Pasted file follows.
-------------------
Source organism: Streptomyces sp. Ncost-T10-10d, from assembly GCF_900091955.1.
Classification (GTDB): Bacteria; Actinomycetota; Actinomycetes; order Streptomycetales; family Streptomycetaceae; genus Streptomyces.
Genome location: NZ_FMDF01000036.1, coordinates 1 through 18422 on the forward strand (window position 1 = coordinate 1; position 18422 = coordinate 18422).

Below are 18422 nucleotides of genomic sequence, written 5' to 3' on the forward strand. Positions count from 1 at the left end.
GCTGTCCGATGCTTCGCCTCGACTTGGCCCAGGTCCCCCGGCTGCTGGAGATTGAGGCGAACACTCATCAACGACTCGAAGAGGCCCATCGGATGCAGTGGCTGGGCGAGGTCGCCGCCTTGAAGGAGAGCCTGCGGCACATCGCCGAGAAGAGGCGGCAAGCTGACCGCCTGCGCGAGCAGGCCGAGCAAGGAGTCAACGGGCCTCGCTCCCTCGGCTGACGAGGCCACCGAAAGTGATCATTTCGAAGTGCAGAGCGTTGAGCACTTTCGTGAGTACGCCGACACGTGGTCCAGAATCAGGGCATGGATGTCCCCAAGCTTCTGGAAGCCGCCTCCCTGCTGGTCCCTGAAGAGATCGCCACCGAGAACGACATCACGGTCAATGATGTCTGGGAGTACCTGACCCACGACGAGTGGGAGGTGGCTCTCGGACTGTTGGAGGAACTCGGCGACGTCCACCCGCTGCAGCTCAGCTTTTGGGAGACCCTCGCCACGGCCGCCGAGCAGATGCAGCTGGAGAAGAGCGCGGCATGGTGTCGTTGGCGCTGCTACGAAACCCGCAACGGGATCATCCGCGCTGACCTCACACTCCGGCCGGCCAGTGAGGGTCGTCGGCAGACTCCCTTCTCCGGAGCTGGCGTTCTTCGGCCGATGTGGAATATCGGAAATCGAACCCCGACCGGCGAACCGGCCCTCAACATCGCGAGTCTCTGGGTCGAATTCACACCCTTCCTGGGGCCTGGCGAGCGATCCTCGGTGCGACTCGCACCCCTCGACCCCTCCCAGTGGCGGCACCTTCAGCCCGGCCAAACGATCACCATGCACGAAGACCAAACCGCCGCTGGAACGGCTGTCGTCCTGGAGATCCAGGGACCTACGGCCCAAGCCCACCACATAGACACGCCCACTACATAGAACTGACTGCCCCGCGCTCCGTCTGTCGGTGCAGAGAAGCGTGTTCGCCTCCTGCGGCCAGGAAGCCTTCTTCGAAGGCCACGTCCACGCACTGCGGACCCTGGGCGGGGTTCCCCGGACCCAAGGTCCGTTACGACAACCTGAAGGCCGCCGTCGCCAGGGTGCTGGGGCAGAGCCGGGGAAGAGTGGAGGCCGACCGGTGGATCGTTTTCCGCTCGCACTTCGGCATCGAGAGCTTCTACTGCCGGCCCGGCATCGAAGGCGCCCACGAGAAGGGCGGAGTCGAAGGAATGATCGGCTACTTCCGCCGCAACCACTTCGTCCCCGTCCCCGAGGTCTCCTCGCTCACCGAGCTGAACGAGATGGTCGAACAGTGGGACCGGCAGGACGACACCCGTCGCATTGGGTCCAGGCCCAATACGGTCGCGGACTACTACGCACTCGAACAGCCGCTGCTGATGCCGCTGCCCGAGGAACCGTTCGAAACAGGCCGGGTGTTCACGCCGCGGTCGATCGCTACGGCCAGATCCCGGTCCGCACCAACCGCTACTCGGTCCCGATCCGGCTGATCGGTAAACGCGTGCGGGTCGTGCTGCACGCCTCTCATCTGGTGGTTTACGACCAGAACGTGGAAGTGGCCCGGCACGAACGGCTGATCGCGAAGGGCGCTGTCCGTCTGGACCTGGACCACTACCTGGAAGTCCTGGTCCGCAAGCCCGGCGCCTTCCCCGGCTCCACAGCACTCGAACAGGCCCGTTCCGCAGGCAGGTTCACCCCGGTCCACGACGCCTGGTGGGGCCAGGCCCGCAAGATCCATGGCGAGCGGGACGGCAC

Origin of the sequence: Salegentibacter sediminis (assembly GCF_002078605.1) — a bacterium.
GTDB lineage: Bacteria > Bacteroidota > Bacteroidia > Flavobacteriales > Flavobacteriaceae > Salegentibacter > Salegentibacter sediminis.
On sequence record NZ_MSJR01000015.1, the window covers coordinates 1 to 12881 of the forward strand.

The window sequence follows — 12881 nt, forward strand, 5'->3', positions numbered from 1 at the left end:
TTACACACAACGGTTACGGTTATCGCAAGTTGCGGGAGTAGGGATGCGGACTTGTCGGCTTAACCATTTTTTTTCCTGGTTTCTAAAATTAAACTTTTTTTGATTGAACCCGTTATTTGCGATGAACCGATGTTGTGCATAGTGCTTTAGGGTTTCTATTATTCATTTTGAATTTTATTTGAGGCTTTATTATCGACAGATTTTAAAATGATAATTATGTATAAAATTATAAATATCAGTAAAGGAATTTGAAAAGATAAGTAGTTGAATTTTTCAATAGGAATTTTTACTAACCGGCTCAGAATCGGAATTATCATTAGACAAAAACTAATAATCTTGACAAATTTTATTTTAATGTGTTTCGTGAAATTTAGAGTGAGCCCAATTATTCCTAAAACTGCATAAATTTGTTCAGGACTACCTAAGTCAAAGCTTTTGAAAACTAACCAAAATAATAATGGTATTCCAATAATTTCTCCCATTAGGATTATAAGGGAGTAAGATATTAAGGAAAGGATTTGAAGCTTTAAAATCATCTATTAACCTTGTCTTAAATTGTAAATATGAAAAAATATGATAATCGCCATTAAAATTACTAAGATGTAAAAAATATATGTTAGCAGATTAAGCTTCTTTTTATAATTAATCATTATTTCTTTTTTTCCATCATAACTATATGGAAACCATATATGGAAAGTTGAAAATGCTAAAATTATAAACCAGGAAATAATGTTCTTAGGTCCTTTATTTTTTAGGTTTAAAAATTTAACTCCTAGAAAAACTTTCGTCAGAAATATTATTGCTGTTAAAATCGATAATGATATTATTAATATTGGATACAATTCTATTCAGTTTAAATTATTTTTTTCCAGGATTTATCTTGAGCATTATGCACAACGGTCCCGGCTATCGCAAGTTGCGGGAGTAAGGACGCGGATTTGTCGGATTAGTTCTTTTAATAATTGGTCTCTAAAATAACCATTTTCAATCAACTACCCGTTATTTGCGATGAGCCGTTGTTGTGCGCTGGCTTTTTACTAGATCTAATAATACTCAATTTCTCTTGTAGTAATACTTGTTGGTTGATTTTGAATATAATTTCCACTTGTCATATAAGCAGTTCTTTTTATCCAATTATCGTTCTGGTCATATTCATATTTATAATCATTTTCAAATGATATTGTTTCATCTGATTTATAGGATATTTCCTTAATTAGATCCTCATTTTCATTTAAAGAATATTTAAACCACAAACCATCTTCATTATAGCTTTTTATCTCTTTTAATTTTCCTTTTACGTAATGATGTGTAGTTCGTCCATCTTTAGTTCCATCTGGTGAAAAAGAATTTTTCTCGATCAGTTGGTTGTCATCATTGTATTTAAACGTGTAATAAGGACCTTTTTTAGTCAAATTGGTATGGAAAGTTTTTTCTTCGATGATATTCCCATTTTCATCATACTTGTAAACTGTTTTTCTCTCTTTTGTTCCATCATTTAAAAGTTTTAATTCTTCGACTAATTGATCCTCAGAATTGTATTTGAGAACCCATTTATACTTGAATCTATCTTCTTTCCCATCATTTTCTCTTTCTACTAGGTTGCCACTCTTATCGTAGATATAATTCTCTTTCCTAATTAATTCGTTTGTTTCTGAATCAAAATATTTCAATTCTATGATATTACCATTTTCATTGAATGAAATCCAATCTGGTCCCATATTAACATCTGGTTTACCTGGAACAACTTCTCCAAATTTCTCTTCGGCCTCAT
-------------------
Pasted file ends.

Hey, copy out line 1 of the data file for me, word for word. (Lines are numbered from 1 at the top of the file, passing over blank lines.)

Source organism: Streptomyces sp. Ncost-T10-10d, from assembly GCF_900091955.1.